If a dog musher sees a snowmachiner coming at them in the distance, it's a good idea to flash their headlamp so the snowmachiner knows it's a dog team, not another snowmachine.
Both dog teams and snowmachiners can sometimes cut corners too tight. On a blind curve, that's an accident waiting to happen, said Echols.
Snowmachiners should approach blind curves at slower speeds in the event a dog team or another snowmachine is coming from the other way, he said.
If a snowmachiner comes up behind a team, he or she should slow down to the team's speed and wait for a good place to pass at a speed slightly faster than the dogs, said Echols. Blowing past them could frighten the dogs and cause them to bolt in front of a passing machine. Snowmachiners should always stop when approaching a dog team from the front and let the dogs pass, he said.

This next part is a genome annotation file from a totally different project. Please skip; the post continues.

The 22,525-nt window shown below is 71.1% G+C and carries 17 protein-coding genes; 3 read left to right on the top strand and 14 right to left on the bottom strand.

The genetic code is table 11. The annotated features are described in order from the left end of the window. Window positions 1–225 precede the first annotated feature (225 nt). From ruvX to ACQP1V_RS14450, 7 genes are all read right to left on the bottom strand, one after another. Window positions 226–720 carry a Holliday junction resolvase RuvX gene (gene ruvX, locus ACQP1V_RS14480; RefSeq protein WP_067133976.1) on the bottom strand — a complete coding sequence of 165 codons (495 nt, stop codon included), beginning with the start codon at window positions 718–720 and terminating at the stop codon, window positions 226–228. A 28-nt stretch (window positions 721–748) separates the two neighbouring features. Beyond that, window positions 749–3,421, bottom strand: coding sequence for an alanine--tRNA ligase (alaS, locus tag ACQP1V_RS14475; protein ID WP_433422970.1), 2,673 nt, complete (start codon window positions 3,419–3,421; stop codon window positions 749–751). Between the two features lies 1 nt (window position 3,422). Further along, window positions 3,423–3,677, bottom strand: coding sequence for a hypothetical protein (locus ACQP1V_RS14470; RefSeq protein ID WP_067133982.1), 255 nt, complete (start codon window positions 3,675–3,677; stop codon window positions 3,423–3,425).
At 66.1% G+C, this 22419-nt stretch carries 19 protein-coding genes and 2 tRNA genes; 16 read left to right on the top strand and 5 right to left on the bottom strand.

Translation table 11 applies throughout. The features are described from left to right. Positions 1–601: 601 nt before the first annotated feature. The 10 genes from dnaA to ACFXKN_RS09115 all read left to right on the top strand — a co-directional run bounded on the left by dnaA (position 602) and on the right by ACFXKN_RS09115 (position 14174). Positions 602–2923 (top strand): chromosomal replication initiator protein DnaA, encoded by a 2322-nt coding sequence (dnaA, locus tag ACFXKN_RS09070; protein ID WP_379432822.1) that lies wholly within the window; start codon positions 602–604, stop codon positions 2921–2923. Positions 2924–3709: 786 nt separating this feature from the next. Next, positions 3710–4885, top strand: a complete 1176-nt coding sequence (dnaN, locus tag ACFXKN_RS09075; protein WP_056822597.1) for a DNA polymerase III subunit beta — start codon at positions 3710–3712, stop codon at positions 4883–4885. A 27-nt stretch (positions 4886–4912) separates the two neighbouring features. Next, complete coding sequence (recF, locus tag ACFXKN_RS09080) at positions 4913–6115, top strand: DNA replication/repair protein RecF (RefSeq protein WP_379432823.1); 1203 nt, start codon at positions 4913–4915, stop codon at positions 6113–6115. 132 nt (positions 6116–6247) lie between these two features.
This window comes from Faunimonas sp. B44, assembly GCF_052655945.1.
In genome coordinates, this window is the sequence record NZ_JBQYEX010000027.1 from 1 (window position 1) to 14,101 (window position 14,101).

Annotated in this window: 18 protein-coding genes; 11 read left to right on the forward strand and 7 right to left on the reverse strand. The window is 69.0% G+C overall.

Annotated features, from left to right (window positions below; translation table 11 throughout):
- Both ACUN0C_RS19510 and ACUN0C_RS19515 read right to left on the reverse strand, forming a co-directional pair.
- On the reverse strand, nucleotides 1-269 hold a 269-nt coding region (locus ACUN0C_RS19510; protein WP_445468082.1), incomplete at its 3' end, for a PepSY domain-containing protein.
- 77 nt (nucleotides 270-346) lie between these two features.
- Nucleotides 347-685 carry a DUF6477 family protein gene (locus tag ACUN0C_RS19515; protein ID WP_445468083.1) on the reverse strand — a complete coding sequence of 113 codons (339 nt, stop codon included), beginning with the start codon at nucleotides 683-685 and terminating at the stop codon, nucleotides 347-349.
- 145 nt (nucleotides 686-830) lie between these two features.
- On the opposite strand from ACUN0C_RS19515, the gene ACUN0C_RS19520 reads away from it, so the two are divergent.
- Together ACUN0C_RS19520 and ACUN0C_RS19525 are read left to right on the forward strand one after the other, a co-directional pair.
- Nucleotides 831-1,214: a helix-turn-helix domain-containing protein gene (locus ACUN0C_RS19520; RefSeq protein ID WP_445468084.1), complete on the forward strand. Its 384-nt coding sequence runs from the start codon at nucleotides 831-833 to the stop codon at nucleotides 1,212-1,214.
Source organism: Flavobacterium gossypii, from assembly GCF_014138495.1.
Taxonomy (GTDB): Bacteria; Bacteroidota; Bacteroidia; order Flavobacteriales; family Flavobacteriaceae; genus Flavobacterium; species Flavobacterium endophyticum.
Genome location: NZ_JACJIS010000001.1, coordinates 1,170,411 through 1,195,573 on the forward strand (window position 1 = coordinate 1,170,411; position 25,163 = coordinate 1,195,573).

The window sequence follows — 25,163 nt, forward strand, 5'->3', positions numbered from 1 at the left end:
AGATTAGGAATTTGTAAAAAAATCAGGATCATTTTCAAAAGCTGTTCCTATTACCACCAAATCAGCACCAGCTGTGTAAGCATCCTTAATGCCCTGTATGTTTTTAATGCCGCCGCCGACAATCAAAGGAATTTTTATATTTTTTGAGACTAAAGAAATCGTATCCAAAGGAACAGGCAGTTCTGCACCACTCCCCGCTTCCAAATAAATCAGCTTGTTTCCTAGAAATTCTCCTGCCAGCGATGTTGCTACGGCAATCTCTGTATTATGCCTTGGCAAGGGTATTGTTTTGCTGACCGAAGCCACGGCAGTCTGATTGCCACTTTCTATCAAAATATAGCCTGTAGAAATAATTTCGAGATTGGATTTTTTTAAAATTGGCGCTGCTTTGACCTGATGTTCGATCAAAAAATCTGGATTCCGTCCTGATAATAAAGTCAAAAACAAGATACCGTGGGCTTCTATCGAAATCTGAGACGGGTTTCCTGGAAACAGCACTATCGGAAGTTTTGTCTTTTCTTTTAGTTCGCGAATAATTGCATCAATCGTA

Mushers should also wear something reflective at night, Echols said. For his part, King attaches a small, blinking strobe light to his leaders to make them more visible at night.
King worries more about running into porcupines than he does snowmachines. The four-time Iditarod champ has encountered a plethora of porcupines this winter, though his dogs have remained free of quills so far.
I've killed at least a dozen porcupines this winter," said King.